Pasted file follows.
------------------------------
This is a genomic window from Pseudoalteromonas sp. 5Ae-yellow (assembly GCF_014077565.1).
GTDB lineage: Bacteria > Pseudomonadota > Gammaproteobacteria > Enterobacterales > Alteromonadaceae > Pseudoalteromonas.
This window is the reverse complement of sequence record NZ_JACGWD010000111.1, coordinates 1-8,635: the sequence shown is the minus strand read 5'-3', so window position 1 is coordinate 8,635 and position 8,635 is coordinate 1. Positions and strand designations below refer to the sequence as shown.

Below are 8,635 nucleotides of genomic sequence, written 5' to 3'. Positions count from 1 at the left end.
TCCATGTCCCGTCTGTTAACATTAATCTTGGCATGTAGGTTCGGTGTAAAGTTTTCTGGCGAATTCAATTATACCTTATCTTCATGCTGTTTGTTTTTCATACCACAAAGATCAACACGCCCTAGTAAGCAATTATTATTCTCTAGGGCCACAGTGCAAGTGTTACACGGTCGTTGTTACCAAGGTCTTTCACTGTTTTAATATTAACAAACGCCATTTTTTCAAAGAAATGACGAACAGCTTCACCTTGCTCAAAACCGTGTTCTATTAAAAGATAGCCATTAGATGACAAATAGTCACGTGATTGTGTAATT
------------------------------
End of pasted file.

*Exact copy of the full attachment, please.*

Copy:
This is a genomic window from Pseudoalteromonas sp. 5Ae-yellow (assembly GCF_014077565.1).
GTDB lineage: Bacteria > Pseudomonadota > Gammaproteobacteria > Enterobacterales > Alteromonadaceae > Pseudoalteromonas.
This window is the reverse complement of sequence record NZ_JACGWD010000111.1, coordinates 1-8,635: the sequence shown is the minus strand read 5'-3', so window position 1 is coordinate 8,635 and position 8,635 is coordinate 1. Positions and strand designations below refer to the sequence as shown.

Below are 8,635 nucleotides of genomic sequence, written 5' to 3'. Positions count from 1 at the left end.
TCCATGTCCCGTCTGTTAACATTAATCTTGGCATGTAGGTTCGGTGTAAAGTTTTCTGGCGAATTCAATTATACCTTATCTTCATGCTGTTTGTTTTTCATACCACAAAGATCAACACGCCCTAGTAAGCAATTATTATTCTCTAGGGCCACAGTGCAAGTGTTACACGGTCGTTGTTACCAAGGTCTTTCACTGTTTTAATATTAACAAACGCCATTTTTTCAAAGAAATGACGAACAGCTTCACCTTGCTCAAAACCGTGTTCTATTAAAAGATAGCCATTAGATGACAAATAGTCACGTGATTGTGTAATT